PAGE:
Daily study regime [#2941]
18.104.22.168: Daily study regime
(2013-11-05 23:35) [#9880]
People say go is like a mental martial art, and while I already have a daily workout routine, I do not have a daily go routine. What might you suggest for a player looking to improve. I am a weak single digit kyu by all accounts. Might it be beneficial to, for example, study a certain number of chapters on shape, then play a game, then life and death, then game, then some other subject, then game, or some other prescribed system of structured study? There are no players in my area unfortunately so I have no teacher but myself.
22.214.171.124: Re: Daily study regime
(2013-11-05 23:50) [#9881]
Important things to do to improve:
1. Play serious games and have them reviewed. AFAIK the Go Teaching Ladder still functions so you can submit your games for review. I gather you play online so you could also take lessons online.
2. Work on your reading by solving life-and-death problems or tesuji problems. Working a few problems could be part of a daily routine.
126.96.36.199: Re: Daily study regime
(2013-11-06 00:11) [#9882]
I have problems on my phone and a person from my old go club who might review my games. I also have access to some books and a couple bucks to buy some more, but what I'm looking for mostly is something like a daily checklist. For example, in terms of workouts I would do a certain number of sit-ups, push-ups, and squats each day. For go I know to play at least 3 games in a day but what other prescriptions might benefit my minimal daily study time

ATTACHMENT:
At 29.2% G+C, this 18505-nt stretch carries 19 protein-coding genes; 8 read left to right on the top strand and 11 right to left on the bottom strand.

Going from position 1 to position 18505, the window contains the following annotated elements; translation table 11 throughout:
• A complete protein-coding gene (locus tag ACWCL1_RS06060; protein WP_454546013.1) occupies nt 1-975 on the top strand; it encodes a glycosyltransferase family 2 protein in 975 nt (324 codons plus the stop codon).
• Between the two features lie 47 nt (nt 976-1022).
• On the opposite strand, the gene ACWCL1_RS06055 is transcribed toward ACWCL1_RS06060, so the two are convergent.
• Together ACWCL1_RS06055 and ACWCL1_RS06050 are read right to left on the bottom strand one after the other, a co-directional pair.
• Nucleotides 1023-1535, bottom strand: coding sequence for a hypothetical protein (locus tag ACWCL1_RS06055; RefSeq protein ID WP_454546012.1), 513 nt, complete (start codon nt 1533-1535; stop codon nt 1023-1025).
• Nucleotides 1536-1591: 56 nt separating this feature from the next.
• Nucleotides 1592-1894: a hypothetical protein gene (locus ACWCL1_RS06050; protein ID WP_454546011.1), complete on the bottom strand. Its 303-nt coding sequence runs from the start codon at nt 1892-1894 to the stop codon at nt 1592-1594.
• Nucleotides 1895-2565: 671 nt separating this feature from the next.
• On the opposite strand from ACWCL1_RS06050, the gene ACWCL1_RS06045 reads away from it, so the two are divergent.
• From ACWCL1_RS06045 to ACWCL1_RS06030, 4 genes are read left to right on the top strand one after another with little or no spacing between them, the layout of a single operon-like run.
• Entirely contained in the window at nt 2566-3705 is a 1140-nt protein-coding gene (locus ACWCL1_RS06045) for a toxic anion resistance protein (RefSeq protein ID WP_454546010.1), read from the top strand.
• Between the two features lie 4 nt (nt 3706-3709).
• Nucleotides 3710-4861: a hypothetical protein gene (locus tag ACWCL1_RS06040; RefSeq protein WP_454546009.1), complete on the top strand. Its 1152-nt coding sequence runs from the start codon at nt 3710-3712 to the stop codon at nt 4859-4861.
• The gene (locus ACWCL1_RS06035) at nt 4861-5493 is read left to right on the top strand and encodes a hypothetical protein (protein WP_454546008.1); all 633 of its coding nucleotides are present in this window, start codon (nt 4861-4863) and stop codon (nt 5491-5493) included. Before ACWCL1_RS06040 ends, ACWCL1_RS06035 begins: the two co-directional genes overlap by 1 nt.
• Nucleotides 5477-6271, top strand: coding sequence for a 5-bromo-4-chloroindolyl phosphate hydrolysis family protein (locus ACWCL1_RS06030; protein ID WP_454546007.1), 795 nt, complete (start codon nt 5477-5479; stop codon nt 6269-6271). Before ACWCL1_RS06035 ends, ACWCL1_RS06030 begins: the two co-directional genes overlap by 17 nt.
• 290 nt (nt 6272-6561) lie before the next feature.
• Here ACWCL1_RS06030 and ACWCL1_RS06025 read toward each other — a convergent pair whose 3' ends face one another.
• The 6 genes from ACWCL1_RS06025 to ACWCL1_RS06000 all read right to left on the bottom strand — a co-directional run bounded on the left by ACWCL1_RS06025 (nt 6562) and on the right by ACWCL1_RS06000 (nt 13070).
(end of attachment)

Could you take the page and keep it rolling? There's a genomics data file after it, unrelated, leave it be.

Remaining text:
: Re: Daily study regime...with long term perspective
(2013-11-06 04:29) [#9883]
Go is big pursuit, sometimes lifelong - more difficult to circumscribe in a workout than all the muscle groups. The main recurring advice from pros and others is 1) 'play' games, with 'review' during and after. 2) Do tsumego. Nothing else is really mentioned so strongly for daily practice. Life and death is that fundamental, that of all the concepts and skills you must learn, it is always present. (You could check this series for some more ideas though).
1) Get through lots of games (even small board Go).
2) Do tsumego habitually. And
3) See a lot of variety over the course of your study (not on or within a daily basis, that would be silly). A true master cultivates passion for all aspects of the game.
The most reliable way to address 3 will be reviewing pro games. But also strong amateur games, mediocre amateur games, all sorts of books, experimentation, handicap Go and variants. Note that this is often phrased as "hang out with strong players" - that's not the whole picture in my opinion. It is indeed a very fast way to gain experience until your style saturates.